The firm whose working conditions were labelled ‘abominable’ during a case concerning the striking-off of a junior solicitor has insisted it has changed since the events that came to light in the case.
Sovani James was removed from the roll by the High Court this week, overturning a ruling of the Solicitors Disciplinary Tribunal, for misconduct which began more than five years ago while she worked at south east firm McMillan Williams.
In his judgment, Lord Justice Flaux ruled that a ‘toxic and uncaring’ culture in the firm was an explanation for her dishonesty - but not an excuse. It could not amount to exceptional circumstances justifying a lesser sanction than a strike-off.
Commentators have largely expressed sympathy for James, while being divided as to whether she should have been struck off. But the vast majority have been critical of the firm for the way in which she was treated during her five and a half years there.
In a statement this week, the firm said the case dated back to 2013, since when there have been ‘significant’ management changes and a new chief executive and leadership team put in place since January this year.
The firm added: ‘We take the working culture of the firm, and the profession, extremely seriously. The new leadership team has already embedded multiple new employee relations and welfare measures which have been well received by staff at McMillan Williams Solicitors Ltd.
‘McMillan Williams Solicitors Ltd is committed to providing a supportive working environment for all employees.’
The Solicitors Regulation Authority, which prosecuted James and subsequently appealed the tribunal’s decision to hand her a suspended suspension, has confirmed to the Gazette it is not investigating any firm or individual in relation to the case. Issues over working practices, it is understood, are being treated as an employment law matter rather than a regulatory one.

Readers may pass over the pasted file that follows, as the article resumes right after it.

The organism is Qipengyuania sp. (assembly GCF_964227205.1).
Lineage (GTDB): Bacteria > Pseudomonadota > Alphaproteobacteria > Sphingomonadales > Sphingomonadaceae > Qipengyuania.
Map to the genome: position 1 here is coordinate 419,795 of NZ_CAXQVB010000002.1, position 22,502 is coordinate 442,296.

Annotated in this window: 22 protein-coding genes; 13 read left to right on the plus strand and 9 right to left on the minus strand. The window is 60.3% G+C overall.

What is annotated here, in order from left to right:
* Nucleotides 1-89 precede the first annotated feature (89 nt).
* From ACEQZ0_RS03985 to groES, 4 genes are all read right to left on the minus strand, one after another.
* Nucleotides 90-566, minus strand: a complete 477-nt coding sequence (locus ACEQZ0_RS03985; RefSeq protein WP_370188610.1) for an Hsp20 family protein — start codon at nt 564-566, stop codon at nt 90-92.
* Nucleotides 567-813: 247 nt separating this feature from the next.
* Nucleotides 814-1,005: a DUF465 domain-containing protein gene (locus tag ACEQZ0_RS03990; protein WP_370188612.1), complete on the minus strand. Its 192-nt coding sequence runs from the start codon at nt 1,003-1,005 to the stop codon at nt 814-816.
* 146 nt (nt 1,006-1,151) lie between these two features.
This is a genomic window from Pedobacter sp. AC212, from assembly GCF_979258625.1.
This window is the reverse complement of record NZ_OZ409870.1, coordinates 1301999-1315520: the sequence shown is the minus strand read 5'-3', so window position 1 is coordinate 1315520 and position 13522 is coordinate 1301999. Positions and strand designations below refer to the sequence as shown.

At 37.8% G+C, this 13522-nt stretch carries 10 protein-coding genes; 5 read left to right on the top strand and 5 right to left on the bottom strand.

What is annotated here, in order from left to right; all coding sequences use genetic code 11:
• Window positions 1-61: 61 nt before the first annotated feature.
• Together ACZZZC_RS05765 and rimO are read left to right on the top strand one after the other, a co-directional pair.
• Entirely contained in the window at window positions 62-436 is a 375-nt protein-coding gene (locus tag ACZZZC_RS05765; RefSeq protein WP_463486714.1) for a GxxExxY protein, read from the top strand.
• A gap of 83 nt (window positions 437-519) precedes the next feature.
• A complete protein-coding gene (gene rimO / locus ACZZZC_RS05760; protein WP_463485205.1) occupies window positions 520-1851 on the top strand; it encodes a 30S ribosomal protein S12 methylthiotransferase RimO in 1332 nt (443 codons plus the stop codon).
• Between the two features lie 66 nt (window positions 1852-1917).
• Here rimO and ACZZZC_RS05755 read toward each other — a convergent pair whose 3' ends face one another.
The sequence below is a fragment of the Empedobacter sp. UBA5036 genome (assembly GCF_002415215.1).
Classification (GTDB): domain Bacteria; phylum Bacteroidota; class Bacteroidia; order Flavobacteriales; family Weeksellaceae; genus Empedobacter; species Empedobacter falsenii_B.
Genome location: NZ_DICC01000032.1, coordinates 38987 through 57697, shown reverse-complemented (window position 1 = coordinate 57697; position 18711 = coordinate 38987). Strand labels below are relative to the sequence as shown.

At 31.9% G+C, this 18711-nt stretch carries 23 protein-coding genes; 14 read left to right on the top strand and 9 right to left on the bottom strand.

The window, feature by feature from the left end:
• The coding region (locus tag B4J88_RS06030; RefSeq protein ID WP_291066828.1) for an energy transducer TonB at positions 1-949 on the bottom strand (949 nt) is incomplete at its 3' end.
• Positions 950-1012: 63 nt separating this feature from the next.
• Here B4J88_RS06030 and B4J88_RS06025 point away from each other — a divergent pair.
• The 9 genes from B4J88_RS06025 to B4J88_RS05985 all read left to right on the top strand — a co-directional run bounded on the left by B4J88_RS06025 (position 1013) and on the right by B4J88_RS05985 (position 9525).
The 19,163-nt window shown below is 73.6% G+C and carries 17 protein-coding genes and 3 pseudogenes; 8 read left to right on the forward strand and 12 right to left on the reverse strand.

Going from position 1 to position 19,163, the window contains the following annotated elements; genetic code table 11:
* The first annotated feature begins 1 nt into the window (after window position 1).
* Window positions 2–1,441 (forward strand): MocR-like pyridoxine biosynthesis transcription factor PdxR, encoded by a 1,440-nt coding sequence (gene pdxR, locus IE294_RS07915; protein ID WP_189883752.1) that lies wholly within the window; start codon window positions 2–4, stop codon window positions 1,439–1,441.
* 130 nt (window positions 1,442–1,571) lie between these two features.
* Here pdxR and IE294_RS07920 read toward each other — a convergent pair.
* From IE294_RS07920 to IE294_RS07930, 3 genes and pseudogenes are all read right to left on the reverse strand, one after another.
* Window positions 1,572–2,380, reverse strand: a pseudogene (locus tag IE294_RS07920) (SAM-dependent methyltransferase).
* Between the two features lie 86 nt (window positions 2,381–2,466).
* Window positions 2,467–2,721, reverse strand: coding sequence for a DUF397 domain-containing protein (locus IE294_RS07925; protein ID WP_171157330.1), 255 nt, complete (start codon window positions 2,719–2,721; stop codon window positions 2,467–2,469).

A spokesperson said: 'All firms must be run in accordance with the relevant rules and regulations, and in a way that encourages equality of opportunity and respect for diversity. We can and do take action against firms that fall short of the standards we set.'
James, 35, was admitted to the roll in July 2010 and worked for the firm until her resignation in February 2015, specialising in clinical negligence litigation.
The tribunal had found the firm was a ‘challenging place’ to work, passing pressure on to junior staff with monthly publication of league table to create competition between fee-earners. One email sent from the senior partner to James in April 2013 said she would be required to work evenings, weekends and bank holidays to make up a shortfall in chargeable hours.
The tribunal had heard evidence that James was suffering from stress and anxiety, with her hair falling out. She was regularly in tears in the office.
James had been instructed in a claim over treatment at an NHS trust, with conduct of the case from May 2012 until she left the firm. But she failed to serve particulars of claims, schedule of loss and a medical report by a July 2013 deadline, then made a series of misleading statements on nine occasions to the client and firm. After offering her resignation in November 2014 she created four letters which she backdated to September to give the impression work on the file was progressing.
After James left and the true position emerged, the firm successfully applied to the court for relief from sanctions, and paid the costs of the application.